Basically, the contours of the political debate and political dilemmas of Israel have not changed since the moment when the tanks of the Israeli Defense Forces stopped on the banks of the Jordan River and the Suez Canal, forty-five years ago. Over forty-five years the State of Israel did not annex the Occupied Territories, did not apply to them its laws and certainly did not give their inhabitants Israeli citizenship. On the other hand the State of Israel also did not withdraw from these territories and did not allow its residents to establish their own independent state, but rather intensified and deepened its control, most particularly continually establishing and extending settlements in those territories.

In June 1967, the Commanding General of the IDF Central Command was appoint
ed to act as the temporary ruler, legislator and judge over millions of Palestinians. Such are his "temporary" position and his "temporary" power to this very day, precisely forty-five years later. As stated in a well-known Israeli proverb, nothing is more permanent than temporary things.

June 5, 1967

On this day, 45 years ago, at 8:00 in the morning, I arrived at the A.D. Gordon Elementary School in Tel Aviv. Just as I entered the school gate the air raid alarm sounded and pupils and teachers hurried to take shelter in the basement but no enemy planes appeared over Tel Aviv. And when I returned home in the afternoon I still worked with some of the neighborhood kids to prepare sandbags and place them in front of the house, though clearly this was no longer necessary.

On the news, the IDF Spokesperson stated that the Air Force and  ground forces of our country had repelled an Arab attack and went on to counterattack, which was not entirely accurate. And the following days I basked, like the vast majority of adults and children in Israel, in the euphoria of victory. I devoured the Victory Albums which filled the shelves in the stores, and was excited to no end at the country's enlarged borders and its having gained "The New Territories" (the term which everybody used at the time).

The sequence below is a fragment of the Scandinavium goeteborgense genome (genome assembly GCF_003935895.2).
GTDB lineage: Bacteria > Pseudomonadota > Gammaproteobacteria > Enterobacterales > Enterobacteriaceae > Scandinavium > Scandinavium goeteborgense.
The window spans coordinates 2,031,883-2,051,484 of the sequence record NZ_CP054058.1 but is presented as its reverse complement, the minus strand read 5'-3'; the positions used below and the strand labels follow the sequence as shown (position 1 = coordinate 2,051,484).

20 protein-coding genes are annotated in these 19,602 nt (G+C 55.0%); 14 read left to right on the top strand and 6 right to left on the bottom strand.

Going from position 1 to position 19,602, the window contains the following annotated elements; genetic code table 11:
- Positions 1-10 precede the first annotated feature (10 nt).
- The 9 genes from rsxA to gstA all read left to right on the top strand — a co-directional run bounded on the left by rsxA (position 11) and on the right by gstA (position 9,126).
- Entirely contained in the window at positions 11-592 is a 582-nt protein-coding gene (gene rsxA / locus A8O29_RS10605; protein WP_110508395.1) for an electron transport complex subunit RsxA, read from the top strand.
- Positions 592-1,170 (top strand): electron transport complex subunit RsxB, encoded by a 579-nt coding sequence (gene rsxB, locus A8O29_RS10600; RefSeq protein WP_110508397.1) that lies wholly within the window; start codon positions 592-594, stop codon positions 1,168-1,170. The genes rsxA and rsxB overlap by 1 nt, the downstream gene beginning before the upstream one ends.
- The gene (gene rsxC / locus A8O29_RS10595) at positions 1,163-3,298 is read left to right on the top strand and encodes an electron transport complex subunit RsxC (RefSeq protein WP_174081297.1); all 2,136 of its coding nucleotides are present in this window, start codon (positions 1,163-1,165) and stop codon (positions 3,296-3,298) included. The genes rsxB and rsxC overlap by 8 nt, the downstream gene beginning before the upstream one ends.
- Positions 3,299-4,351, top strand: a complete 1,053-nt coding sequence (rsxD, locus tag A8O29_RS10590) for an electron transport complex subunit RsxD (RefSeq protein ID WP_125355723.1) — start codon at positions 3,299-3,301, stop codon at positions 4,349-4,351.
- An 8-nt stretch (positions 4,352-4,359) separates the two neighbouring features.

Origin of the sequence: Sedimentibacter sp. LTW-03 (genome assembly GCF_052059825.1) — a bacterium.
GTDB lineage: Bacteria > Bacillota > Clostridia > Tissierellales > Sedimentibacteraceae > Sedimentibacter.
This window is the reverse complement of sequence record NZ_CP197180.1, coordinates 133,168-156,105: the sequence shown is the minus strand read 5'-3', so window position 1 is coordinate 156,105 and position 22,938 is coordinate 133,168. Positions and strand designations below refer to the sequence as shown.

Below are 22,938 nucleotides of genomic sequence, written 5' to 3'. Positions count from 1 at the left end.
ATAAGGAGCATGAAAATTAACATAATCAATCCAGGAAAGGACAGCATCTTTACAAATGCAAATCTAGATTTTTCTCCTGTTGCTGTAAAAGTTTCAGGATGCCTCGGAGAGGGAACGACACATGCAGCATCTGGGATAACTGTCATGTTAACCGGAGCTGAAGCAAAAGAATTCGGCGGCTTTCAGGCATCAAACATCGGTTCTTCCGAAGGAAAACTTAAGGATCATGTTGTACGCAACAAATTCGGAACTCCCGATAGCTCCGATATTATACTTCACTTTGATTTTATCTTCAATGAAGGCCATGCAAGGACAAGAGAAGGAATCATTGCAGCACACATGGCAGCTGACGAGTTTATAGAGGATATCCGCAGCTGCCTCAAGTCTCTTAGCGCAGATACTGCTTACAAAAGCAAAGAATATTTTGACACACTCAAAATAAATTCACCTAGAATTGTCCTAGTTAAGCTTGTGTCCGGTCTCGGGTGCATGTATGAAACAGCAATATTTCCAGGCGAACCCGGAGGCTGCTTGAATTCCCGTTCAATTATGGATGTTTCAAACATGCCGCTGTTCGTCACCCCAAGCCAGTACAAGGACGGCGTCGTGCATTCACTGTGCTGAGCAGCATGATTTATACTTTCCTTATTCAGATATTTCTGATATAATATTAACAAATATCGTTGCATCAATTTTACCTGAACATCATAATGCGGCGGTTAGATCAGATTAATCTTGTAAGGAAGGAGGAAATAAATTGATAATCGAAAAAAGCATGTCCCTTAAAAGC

I was not among the few who protested and sounded a warning already then, in the very aftermath of the great victory - the few isolated "Matzpen" activists who went
out at night to write on the walls "Down with the Occupation!" when the occupation was not yet one month old.

It took me another three years. Until 1970, the time when General Ariel Sharon set out to break with an iron fist the first uprising of the Gaza Strip Palestinians. It was on that year that I sat with fifteen other young people in the damp basement of a house in central Tel Aviv, and we heard a soldier who had just returned from there who told of the horrific things he had seen and in some of which he had himself taken part. That was the moment I and my friends gave up using the phrase "Enlightened Occupation".

At night we left with bundles of leaflets, printed on a creaking stencil machine, and we went out and  distributed them in the mailboxes in order to expose to the citizens of Israel what the military censorship was concealing from them.

June 5, 1982

Thirty years ago I walked along with thousands of other demonstrators through the streets of Tel Aviv, in a march organized by the Committee for Solidarity with Bir Zeit University. We carried placards reading "Fifteen years of Occupation - Enough!", to which were added signs hastily prepared at the last minute: "No  War in Lebanon!" and "An offensive in Lebanon – the route to disaster! ".

From the continuous media reports we learned that Defense Minister Sharon was about to launch the war which he had been openly preparing over many months, to break the Palestinian presence in Lebanon so as to better consolidate control over the West Bank. I remember talking on the phone with a soldier who served in the Air Force Headquarters, and she told me about the preparations she witnessed for a massive bombing in Beirut  – risking serious personal consequences, had the army's Field Security been listening  in.